• do we attempt to become management/change consultants too?

What Does This Mean for Businesses?
Ultimately, this means that companies must focus their time and efforts on what it is they do best. They need to ensure they've got solid defensible business models. The more sound the business model, the easier it will be to rank for relevant terms. If not, make the tough decisions, and correct the issues, or Google will!

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13 Responses to “Good SEO Cannot Compensate for Faulty Business Models!”

  1. I love that picture Jeff. I remember once seeing a "chiropractor – marriage counselor" office. While I'm sure they could rank well for the combined term, I don't think the business model worked out.

  2. This is the most true statement i have read in a long time. I have people ask me to do seo frequently because there PPC campaigns aren't working. For some reason they thing FREE traffic is going to make there websites work.

  3. paisley says:

    i've almost always gotten in trouble for saying this in an intordutory meeting.. "i can bring people to your website, but if no one wants to buy your crap, we are wasting our money"

  4. Dudibob says:

    Just curious, how would an automated system declare whether a business was successful or not? Not every website aims to make money from users, not every website displays prices on their websites.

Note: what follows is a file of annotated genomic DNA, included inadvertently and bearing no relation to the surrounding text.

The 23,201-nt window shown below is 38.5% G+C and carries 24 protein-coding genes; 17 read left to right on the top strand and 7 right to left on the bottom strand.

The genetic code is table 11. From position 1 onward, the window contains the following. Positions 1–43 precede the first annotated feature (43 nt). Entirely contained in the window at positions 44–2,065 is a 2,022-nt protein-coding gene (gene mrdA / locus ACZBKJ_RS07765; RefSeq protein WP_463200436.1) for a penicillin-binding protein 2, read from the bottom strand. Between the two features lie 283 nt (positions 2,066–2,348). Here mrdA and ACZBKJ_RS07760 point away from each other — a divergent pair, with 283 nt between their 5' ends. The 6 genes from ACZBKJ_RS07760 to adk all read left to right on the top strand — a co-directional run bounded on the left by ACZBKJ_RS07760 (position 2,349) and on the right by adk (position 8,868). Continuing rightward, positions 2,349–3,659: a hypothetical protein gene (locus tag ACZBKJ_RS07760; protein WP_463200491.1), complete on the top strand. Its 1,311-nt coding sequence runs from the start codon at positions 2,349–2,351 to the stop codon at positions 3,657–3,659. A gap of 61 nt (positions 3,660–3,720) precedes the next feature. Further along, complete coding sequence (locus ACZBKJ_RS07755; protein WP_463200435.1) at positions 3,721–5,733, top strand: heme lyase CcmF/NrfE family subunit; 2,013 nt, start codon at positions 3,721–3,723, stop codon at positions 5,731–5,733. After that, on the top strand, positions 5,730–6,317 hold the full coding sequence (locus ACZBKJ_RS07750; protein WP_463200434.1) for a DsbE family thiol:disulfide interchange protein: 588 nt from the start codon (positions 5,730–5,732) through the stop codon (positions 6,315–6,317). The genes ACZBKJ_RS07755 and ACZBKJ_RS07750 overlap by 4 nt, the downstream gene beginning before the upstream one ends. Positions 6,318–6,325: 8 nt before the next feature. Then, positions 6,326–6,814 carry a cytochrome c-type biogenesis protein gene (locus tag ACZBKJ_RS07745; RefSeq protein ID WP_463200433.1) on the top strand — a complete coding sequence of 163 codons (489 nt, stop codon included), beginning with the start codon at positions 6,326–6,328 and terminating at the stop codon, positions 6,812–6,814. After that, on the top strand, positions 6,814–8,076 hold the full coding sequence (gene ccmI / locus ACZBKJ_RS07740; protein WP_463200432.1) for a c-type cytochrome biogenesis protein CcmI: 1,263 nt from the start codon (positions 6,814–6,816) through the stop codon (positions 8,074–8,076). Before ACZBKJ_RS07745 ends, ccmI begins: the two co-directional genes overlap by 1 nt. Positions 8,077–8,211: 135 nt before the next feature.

5. Jeff Quipp says:

    @ Mike – I liked that picture too … really drives home the point.

    @ Submit Articles – soooooo true. Search will only highlight the issues.

    @ Paisley – PRECISELY! First search friendliness, then user friendliness, now business model optimization.

    @ Dudibob – I'm intrigued by your 'automated system' statement. Can you elaborate? Also, while you're correct that not every site displays prices, once social search is integrated, user behaviour tracking will likely take more of a backseat … friend recommendations will comprise the largest portion of the algorithms. Make sense?

  6. Carrie Hill says:

    There was a prime example of this at Pubcon last week.

    A real estate lisitngs website had a poor structure & business model – they asked for site reviews at least twice – and both times were told, by entirely different people, that their goal was unattainable due to some weird domain rules & issues.